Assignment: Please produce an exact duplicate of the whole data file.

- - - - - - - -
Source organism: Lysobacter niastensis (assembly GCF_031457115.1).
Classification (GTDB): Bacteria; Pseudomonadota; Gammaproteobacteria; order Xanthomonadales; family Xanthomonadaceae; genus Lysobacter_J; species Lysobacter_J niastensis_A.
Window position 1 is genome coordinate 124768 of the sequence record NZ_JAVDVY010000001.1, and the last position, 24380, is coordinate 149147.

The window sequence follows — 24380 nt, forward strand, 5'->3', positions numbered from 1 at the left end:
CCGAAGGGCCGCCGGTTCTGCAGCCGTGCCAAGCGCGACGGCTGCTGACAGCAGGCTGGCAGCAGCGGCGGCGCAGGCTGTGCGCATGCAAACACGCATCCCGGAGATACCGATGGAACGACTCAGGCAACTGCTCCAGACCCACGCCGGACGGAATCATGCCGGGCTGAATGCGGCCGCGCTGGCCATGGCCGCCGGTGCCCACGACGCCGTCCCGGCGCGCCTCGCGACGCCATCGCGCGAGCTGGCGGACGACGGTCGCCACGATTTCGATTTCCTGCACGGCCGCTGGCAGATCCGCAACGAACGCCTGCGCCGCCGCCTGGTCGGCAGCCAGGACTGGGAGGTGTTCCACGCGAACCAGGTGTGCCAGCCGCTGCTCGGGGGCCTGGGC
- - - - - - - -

Source organism: Lysobacter niastensis (assembly GCF_031457115.1).
Classification (GTDB): Bacteria; Pseudomonadota; Gammaproteobacteria; order Xanthomonadales; family Xanthomonadaceae; genus Lysobacter_J; species Lysobacter_J niastensis_A.
Window position 1 is genome coordinate 124768 of the sequence record NZ_JAVDVY010000001.1, and the last position, 24380, is coordinate 149147.

The window sequence follows — 24380 nt, forward strand, 5'->3', positions numbered from 1 at the left end:
CCGAAGGGCCGCCGGTTCTGCAGCCGTGCCAAGCGCGACGGCTGCTGACAGCAGGCTGGCAGCAGCGGCGGCGCAGGCTGTGCGCATGCAAACACGCATCCCGGAGATACCGATGGAACGACTCAGGCAACTGCTCCAGACCCACGCCGGACGGAATCATGCCGGGCTGAATGCGGCCGCGCTGGCCATGGCCGCCGGTGCCCACGACGCCGTCCCGGCGCGCCTCGCGACGCCATCGCGCGAGCTGGCGGACGACGGTCGCCACGATTTCGATTTCCTGCACGGCCGCTGGCAGATCCGCAACGAACGCCTGCGCCGCCGCCTGGTCGGCAGCCAGGACTGGGAGGTGTTCCACGCGAACCAGGTGTGCCAGCCGCTGCTCGGGGGCCTGGGC